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Promoting Engineering, Science, And Technological Literacy: Pre College Educator Resources

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Conference

2002 Annual Conference

Location

Montreal, Canada

Publication Date

June 16, 2002

Start Date

June 16, 2002

End Date

June 19, 2002

ISSN

2153-5965

Conference Session

Electrical and Computer Engineering Poster

Page Count

4

Page Numbers

7.955.1 - 7.955.4

DOI

10.18260/1-2--10928

Permanent URL

https://peer.asee.org/10928

Download Count

266

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Paper Authors

author page

Douglas Gorham

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Abstract
NOTE: The first page of text has been automatically extracted and included below in lieu of an abstract

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Session 1532

Promoting Engineering, Science and Technological Literacy: Pre-College Educator Resources Douglas Gorham Manager, Pre-college Education IEEE Educational Activities

Abstract In an ever increasing technical society the need for a technologically literate citizenry who possesses the ability to use, manage, assess, and understand technology, science and engineering is becoming a basic necessity. Pre-college students must be educated to make informed decisions in our technological world. IEEE and ASME have developed resources that promote these areas of study at the pre-college level. Engineers and engineering educators are encouraged to share these resources with their local pre-college schools and school districts to enhance the level of science and technological literacy and to promote engineering as a future area of study and as a career option.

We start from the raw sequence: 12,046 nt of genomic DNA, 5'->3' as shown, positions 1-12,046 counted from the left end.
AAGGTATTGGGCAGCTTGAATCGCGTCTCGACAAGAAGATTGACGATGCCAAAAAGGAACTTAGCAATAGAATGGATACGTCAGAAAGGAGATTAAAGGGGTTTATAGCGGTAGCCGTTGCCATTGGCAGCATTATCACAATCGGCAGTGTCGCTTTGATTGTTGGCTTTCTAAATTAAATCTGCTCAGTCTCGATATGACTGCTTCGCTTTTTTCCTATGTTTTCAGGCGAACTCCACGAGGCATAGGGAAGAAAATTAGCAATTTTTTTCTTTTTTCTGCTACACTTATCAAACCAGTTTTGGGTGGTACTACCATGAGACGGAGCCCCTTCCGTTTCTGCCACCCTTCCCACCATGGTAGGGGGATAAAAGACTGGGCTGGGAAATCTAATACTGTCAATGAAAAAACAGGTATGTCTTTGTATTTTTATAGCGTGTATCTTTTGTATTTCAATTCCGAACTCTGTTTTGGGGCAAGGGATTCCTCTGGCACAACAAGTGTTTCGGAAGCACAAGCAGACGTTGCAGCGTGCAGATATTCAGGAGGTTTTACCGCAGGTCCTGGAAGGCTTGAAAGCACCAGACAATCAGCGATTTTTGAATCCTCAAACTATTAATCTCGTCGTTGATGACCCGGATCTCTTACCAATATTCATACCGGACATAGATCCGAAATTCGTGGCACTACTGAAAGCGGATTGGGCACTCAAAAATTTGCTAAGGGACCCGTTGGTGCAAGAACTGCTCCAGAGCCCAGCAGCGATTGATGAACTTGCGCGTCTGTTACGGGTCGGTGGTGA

Introduction The engineering profession is concerned with the Engineering Workforce Commission of the American Association of Engineering Societies report indicating an overall US decline in B.S. degrees in engineering awarded between 1996-2000.1 Federal Reserve Chairman Alan Greenspan, testifying before the Committee on Education and the Workforce regarding the economic importance of improving math-science education, reinforced the need for a more technologically literate society and workforce when he stated, “The proportion of our workforce that created value through intellectual endeavors, rather than predominantly through manual labor, began a century-long climb. In 1900, only one out of every ten workers was in a professional, technical, or managerial occupation. By 1970, that proportion had doubled, and today those jobs account for nearly one-third of the work force.”2

The growing importance of technology on our society means that the engineering profession can have an increasingly significant influence on teachers and their students. As the need for a technologically literate populace increases pre-college institutions are being held accountable for producing graduates who possess basic technical knowledge and skills. Typically, schools are not able to keep up with the rapid pace of technological innovations. In addition, educators, like other segments of society, possess varying degrees of technical expertise.

IEEE and ASME have developed resources for pre-college educators that promote engineering, science, and technological literacy. Engineers and engineering educators are encouraged to share these resources with their local pre-college schools and school

“Proceedings of the 2002 American Society for Engineering Education Annual Conference & Exposition Copyright © 2002, American Society for Engineering Education”

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Gorham, D. (2002, June), Promoting Engineering, Science, And Technological Literacy: Pre College Educator Resources Paper presented at 2002 Annual Conference, Montreal, Canada. 10.18260/1-2--10928

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